Friday, November 27, 2015

Use your distro's kernel in OBS

The Open Build Service has the nifty feature that you can tell it to use a specific kernel to boot the worker VMs that build your software. To use that, you don't need any special setup, just a package which contains a kernel and an initrd:

   /.build.kernel.kvm # used by KVM workers
   /.build.kernel.xen # used by Xen workers

So you just need this package and make sure it is installed in the VM using the VMinstall: tag in the project config.
If the build service worker script detects that after preparing the VM, such a kernel and initrd are present, they will be used for booting the worker VM that finally builds your package or image. If it is *not* detected, then the kernel the worker server is running with (usually a SUSE kernel) will also be used for the VM.

In the openSUSE Buildservice instance, all "recent" SUSE distributions are configured for that: they use the kernel-obs-build package, which gets created automatically when building the kernel rpms.

Now I am right now using a buildservice instance for cross-distribution package- and imagebuilds. The challenges of trying to build RHEL/CentOS 7 images with KIWI in OBS warrant at least one additional blog post, but one thing I noticed was, that some of the kiwi stuff, when done with a CentOS 7 userland, apparently also needs a CentOS kernel, otherwise kiwi's parted calls, for example, will exit with code 1 (without issuing an error message, btw).
So I have built a kernel-obs-build from the CentOS 7 kernel and configured my OBS instance to use it, which brought me quite some steps further to building CentOS images with KIWI in OBS.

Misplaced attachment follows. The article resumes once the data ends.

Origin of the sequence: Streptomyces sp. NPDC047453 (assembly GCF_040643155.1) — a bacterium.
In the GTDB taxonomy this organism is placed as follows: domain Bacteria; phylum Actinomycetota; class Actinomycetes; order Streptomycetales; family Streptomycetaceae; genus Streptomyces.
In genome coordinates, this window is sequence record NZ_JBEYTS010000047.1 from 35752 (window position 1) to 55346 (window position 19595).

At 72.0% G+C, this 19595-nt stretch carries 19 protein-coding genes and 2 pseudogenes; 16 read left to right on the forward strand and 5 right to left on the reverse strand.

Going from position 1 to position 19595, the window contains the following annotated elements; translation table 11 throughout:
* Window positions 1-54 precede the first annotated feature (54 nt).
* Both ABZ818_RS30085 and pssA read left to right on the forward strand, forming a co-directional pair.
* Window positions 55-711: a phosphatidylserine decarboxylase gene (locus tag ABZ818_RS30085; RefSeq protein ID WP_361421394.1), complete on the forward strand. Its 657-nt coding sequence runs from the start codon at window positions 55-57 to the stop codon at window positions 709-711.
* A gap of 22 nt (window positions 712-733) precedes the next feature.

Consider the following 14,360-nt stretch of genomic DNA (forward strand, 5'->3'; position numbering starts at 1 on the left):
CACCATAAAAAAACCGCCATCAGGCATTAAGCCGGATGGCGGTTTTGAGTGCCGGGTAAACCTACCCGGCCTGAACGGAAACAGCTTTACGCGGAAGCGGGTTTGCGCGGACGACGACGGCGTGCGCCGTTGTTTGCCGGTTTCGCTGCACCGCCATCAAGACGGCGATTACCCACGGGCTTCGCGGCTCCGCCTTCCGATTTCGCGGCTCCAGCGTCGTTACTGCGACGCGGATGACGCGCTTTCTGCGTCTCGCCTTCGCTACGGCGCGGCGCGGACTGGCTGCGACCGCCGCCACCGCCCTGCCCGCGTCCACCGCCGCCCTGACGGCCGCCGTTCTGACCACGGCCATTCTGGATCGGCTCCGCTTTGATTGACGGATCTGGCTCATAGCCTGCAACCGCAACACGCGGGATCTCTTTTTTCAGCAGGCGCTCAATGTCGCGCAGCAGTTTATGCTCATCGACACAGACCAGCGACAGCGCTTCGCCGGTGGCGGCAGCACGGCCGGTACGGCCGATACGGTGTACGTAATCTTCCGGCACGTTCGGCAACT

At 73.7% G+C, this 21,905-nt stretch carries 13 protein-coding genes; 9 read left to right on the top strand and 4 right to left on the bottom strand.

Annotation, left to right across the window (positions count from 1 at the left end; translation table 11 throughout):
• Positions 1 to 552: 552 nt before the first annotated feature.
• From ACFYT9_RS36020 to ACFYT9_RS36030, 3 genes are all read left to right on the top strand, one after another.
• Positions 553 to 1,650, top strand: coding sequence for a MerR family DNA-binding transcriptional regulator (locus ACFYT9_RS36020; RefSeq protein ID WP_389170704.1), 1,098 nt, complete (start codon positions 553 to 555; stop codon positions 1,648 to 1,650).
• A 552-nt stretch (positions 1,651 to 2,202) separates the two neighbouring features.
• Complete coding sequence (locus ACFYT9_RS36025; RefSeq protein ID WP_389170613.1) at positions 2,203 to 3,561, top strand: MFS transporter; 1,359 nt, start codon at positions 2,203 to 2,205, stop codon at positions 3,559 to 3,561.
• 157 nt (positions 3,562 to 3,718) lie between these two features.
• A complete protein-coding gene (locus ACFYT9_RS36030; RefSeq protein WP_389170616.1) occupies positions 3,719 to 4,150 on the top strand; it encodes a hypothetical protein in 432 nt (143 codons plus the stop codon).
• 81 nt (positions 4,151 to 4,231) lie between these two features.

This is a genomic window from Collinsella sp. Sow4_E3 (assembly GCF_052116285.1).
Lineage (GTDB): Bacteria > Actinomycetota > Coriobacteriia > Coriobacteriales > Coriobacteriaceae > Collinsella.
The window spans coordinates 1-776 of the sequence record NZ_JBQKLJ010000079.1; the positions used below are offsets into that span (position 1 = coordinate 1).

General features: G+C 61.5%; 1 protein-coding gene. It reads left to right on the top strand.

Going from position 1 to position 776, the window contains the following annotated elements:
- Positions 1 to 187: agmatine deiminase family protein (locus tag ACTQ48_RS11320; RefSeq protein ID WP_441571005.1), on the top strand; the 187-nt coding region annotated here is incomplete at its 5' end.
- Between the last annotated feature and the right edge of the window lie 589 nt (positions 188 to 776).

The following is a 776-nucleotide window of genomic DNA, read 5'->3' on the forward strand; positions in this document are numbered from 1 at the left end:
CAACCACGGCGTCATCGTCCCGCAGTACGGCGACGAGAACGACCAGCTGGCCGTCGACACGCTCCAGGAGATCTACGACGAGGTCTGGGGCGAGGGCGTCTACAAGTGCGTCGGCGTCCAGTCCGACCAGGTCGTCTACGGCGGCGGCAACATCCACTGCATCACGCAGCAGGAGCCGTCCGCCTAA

The code (or rather: the spec files) to "convert" the CentOS kernel to an OBS kernel is at, a short README on how  to use it is included.

Note that right now it only works with KVM workers as I was not able to get the worker code to boot the kernel correctly in a Xen VM, even though drivers are all there, the reason is probably that the obs worker scripts rely on some of the specifics of a Xen-specific kernel (e.g. the device name of the block devices being passed through to the VM from the config, which is not true for a generic PV-capable kernel).
But I guess this will improve soon, now that openSUSE has dropped the kernel-xen package, they will face the same issues and hopefully someone will fix them ;)

Sunday, July 12, 2015

Accessing my XFCE desktop with x11vnc

The following is probably old boring stuff for many, but I did not know it and it was astonishingly hard to google for it, so maybe it might be news for others, too.

This week I needed to access the desktop of my machine at home from the office. SSH access and X forwarding were not really sufficient options.
I remembered that a long time ago, KDE already had a "share this desktop" function, which would export the current desktop via VNC and even send an invitation with the credentials via email. As far as I know, GNOME has a similar feature. However, I'm using neither KDE nor GNOME but XFCE, and I could not find such a function. Additionally, I was not at the machine, so interactively setting up something was not really an option.
Finally I came across x11vnc. The short description says it all:
x11vnc allows one to view remotely and interact with real X displays (i.e. a display corresponding to a physical monitor, keyboard, and mouse) with any VNC viewer. In this way it plays the role for Unix/X11 that WinVNC plays for Windows.
This allows exactly what I needed. There is even a neat wrapper "x11vnc_ssh" in the openSUSE package that does the tunneling via SSH and everything else, so that all you need to do is:

  • log in to your target machine via ssh